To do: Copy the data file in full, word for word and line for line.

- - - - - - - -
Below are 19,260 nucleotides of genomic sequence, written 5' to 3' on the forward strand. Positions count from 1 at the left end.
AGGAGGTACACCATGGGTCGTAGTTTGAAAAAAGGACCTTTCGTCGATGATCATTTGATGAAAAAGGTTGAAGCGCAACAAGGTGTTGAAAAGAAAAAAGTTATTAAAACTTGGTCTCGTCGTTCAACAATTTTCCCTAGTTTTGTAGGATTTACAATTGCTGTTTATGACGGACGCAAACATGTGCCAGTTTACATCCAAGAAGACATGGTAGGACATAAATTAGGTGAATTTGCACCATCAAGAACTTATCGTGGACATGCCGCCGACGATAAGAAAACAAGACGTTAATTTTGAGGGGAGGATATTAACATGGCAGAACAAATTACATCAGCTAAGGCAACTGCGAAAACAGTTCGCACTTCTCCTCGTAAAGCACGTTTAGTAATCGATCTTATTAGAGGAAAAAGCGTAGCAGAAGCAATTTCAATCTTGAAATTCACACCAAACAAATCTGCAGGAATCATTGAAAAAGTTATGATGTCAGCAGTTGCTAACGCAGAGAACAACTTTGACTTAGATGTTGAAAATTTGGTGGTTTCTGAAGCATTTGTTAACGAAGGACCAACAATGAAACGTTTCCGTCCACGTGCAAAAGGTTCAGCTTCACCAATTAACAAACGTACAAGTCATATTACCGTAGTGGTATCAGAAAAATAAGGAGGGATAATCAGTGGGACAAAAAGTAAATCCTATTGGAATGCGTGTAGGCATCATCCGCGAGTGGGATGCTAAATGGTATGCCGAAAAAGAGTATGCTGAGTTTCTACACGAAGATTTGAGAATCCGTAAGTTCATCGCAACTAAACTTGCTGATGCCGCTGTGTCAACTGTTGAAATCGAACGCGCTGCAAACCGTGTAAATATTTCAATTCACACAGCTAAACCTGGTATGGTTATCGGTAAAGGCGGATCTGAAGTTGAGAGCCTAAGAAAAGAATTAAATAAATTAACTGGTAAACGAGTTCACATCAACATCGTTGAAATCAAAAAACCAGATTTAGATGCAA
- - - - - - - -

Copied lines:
Below are 19,260 nucleotides of genomic sequence, written 5' to 3' on the forward strand. Positions count from 1 at the left end.
AGGAGGTACACCATGGGTCGTAGTTTGAAAAAAGGACCTTTCGTCGATGATCATTTGATGAAAAAGGTTGAAGCGCAACAAGGTGTTGAAAAGAAAAAAGTTATTAAAACTTGGTCTCGTCGTTCAACAATTTTCCCTAGTTTTGTAGGATTTACAATTGCTGTTTATGACGGACGCAAACATGTGCCAGTTTACATCCAAGAAGACATGGTAGGACATAAATTAGGTGAATTTGCACCATCAAGAACTTATCGTGGACATGCCGCCGACGATAAGAAAACAAGACGTTAATTTTGAGGGGAGGATATTAACATGGCAGAACAAATTACATCAGCTAAGGCAACTGCGAAAACAGTTCGCACTTCTCCTCGTAAAGCACGTTTAGTAATCGATCTTATTAGAGGAAAAAGCGTAGCAGAAGCAATTTCAATCTTGAAATTCACACCAAACAAATCTGCAGGAATCATTGAAAAAGTTATGATGTCAGCAGTTGCTAACGCAGAGAACAACTTTGACTTAGATGTTGAAAATTTGGTGGTTTCTGAAGCATTTGTTAACGAAGGACCAACAATGAAACGTTTCCGTCCACGTGCAAAAGGTTCAGCTTCACCAATTAACAAACGTACAAGTCATATTACCGTAGTGGTATCAGAAAAATAAGGAGGGATAATCAGTGGGACAAAAAGTAAATCCTATTGGAATGCGTGTAGGCATCATCCGCGAGTGGGATGCTAAATGGTATGCCGAAAAAGAGTATGCTGAGTTTCTACACGAAGATTTGAGAATCCGTAAGTTCATCGCAACTAAACTTGCTGATGCCGCTGTGTCAACTGTTGAAATCGAACGCGCTGCAAACCGTGTAAATATTTCAATTCACACAGCTAAACCTGGTATGGTTATCGGTAAAGGCGGATCTGAAGTTGAGAGCCTAAGAAAAGAATTAAATAAATTAACTGGTAAACGAGTTCACATCAACATCGTTGAAATCAAAAAACCAGATTTAGATGCAA